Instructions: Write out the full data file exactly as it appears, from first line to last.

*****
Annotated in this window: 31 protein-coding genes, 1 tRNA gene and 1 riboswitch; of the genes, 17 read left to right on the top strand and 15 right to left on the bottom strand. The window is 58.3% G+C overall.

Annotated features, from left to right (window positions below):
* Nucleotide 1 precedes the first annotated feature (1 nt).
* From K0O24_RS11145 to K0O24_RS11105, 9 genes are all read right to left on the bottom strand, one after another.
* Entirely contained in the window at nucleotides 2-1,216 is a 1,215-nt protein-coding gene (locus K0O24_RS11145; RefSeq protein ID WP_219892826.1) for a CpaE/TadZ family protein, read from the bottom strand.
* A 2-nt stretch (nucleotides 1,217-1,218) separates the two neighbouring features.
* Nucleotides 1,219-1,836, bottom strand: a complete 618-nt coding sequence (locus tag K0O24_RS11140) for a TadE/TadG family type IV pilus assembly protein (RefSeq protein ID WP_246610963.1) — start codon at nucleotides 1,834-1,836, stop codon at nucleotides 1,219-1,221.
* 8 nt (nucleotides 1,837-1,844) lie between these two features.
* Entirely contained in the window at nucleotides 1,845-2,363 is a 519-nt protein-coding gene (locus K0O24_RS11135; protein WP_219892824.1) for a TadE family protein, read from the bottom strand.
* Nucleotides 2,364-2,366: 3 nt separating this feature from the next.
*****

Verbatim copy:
Annotated in this window: 31 protein-coding genes, 1 tRNA gene and 1 riboswitch; of the genes, 17 read left to right on the top strand and 15 right to left on the bottom strand. The window is 58.3% G+C overall.

Annotated features, from left to right (window positions below):
* Nucleotide 1 precedes the first annotated feature (1 nt).
* From K0O24_RS11145 to K0O24_RS11105, 9 genes are all read right to left on the bottom strand, one after another.
* Entirely contained in the window at nucleotides 2-1,216 is a 1,215-nt protein-coding gene (locus K0O24_RS11145; RefSeq protein ID WP_219892826.1) for a CpaE/TadZ family protein, read from the bottom strand.
* A 2-nt stretch (nucleotides 1,217-1,218) separates the two neighbouring features.
* Nucleotides 1,219-1,836, bottom strand: a complete 618-nt coding sequence (locus tag K0O24_RS11140) for a TadE/TadG family type IV pilus assembly protein (RefSeq protein ID WP_246610963.1) — start codon at nucleotides 1,834-1,836, stop codon at nucleotides 1,219-1,221.
* 8 nt (nucleotides 1,837-1,844) lie between these two features.
* Entirely contained in the window at nucleotides 1,845-2,363 is a 519-nt protein-coding gene (locus K0O24_RS11135; protein WP_219892824.1) for a TadE family protein, read from the bottom strand.
* Nucleotides 2,364-2,366: 3 nt separating this feature from the next.